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  1. Abstract The rapid development of spatial transcriptomics (ST) techniques has allowed the measurement of transcriptional levels across many genes together with the spatial positions of cells. This has led to an explosion of interest in computational methods and techniques for harnessing both spatial and transcriptional information in analysis of ST datasets. The wide diversity of approaches in aim, methodology and technology for ST provides great challenges in dissecting cellular functions in spatial contexts. Here, we synthesize and review the key problems in analysis of ST data and methods that are currently applied, while also expanding on open questions and areasmore »of future development.« less
    Free, publicly-accessible full text available December 1, 2023
  2. Immune checkpoint therapies such as PD-1 blockade have vastly improved the treatment of numerous cancers, including basal cell carcinoma (BCC). However, patients afflicted with pancreatic ductal carcinoma (PDAC), one of the deadliest malignancies, overwhelmingly exhibit negative responses to checkpoint therapy. We sought to combine data analysis and machine learning to differentiate the putative mechanisms of BCC and PDAC non-response. We discover that increased MHC-I expression in malignant cells and suppression of MHC and PD-1/PD-L expression in CD8 + T cells is associated with nonresponse to treatment. Furthermore, we leverage machine learning to predict response to PD-1 blockade on a cellularmore »level. We confirm divergent resistance mechanisms between BCC, PDAC, and melanoma and highlight the potential for rapid and affordable testing of gene expression in BCC patients to accurately predict response to checkpoint therapies. Our findings present an optimistic outlook for the use of quantitative cross-cancer analyses in characterizing immune responses and predicting immunotherapy outcomes.« less
    Free, publicly-accessible full text available February 1, 2023
  3. Abstract Distinguishing biological from technical variation is crucial when integrating and comparing single-cell genomics datasets across different experiments. Existing methods lack the capability in explicitly distinguishing these two variations, often leading to the removal of both variations. Here, we present an integration method scMC to remove the technical variation while preserving the intrinsic biological variation. scMC learns biological variation via variance analysis to subtract technical variation inferred in an unsupervised manner. Application of scMC to both simulated and real datasets from single-cell RNA-seq and ATAC-seq experiments demonstrates its capability of detecting context-shared and context-specific biological signals via accurate alignment.
    Free, publicly-accessible full text available December 1, 2022
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  6. Intermediate cell states (ICSs) during the epithelial–mesenchymal transition (EMT) are emerging as a driving force of cancer invasion and metastasis. ICSs typically exhibit hybrid epithelial/mesenchymal characteristics as well as cancer stem cell (CSC) traits including proliferation and drug resistance. Here, we analyze several single-cell RNA-seq (scRNA-seq) datasets to investigate the relation between several axes of cancer progression including EMT, CSC traits, and cell–cell signaling. To accomplish this task, we integrate computational methods for clustering and trajectory inference with analysis of EMT gene signatures, CSC markers, and cell–cell signaling pathways, and highlight conserved and specific processes across the datasets. Our analysismore »reveals that “standard” measures of pluripotency often used in developmental contexts do not necessarily correlate with EMT progression and expression of CSC-related markers. Conversely, an EMT circuit energy that quantifies the co-expression of epithelial and mesenchymal genes consistently increases along EMT trajectories across different cancer types and anatomical locations. Moreover, despite the high context specificity of signal transduction across different cell types, cells undergoing EMT always increased their potential to send and receive signals from other cells.« less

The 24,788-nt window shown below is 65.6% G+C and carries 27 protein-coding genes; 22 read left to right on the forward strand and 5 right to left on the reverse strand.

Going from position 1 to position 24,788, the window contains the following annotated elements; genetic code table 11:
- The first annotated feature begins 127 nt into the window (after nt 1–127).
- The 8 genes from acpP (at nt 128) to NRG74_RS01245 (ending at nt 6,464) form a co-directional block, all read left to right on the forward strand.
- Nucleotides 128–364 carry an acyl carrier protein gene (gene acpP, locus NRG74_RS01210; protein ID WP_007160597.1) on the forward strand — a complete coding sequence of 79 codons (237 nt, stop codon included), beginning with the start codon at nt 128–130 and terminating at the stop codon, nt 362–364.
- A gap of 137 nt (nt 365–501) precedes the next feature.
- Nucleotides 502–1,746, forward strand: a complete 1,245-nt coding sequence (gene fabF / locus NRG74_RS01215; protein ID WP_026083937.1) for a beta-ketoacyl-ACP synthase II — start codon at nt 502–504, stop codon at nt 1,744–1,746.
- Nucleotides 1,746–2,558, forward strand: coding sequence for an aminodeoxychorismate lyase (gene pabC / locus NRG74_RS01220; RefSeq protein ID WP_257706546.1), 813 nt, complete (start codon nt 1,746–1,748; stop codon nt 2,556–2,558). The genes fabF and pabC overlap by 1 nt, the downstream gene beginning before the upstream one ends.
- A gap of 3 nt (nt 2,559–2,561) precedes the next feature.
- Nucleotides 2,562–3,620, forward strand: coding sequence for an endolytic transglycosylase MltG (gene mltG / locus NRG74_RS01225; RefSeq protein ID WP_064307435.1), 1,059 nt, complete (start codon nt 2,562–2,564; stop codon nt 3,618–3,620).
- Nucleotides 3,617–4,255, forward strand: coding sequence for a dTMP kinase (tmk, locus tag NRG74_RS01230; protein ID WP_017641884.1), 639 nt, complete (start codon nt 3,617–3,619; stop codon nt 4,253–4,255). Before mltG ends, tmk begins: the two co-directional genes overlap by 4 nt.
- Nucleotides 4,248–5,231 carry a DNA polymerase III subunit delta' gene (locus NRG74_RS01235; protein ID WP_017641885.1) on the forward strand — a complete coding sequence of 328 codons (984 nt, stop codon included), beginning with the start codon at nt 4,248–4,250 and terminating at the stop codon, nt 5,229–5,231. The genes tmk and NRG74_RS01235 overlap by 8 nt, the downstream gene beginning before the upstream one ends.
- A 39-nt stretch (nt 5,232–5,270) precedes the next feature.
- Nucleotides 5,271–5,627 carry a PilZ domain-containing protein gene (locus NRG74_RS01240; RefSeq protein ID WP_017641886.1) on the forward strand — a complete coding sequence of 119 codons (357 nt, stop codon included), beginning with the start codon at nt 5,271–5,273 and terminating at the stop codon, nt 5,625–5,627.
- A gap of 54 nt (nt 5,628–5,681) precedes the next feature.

Free, publicly-accessible full text available November 1, 2022
  7. Abstract During progression from carcinoma in situ to an invasive tumor, the immune system is engaged in complex sets of interactions with various tumor cells. Tumor cell plasticity alters disease trajectories via epithelial-to-mesenchymal transition (EMT). Several of the same pathways that regulate EMT are involved in tumor-immune interactions, yet little is known about the mechanisms and consequences of crosstalk between these regulatory processes. Here we introduce a multiscale evolutionary model to describe tumor-immune-EMT interactions and their impact on epithelial cancer progression from in situ to invasive disease. Through simulation of patient cohorts in silico, the model predicts that a controllablemore »region maximizes invasion-free survival. This controllable region depends on properties of the mesenchymal tumor cell phenotype: its growth rate and its immune-evasiveness. In light of the model predictions, we analyze EMT-inflammation-associated data from The Cancer Genome Atlas, and find that association with EMT worsens invasion-free survival probabilities. This result supports the predictions of the model, and leads to the identification of genes that influence outcomes in bladder and uterine cancer, including FGF pathway members. These results suggest new means to delay disease progression, and demonstrate the importance of studying cancer-immune interactions in light of EMT.« less
    Free, publicly-accessible full text available December 1, 2022
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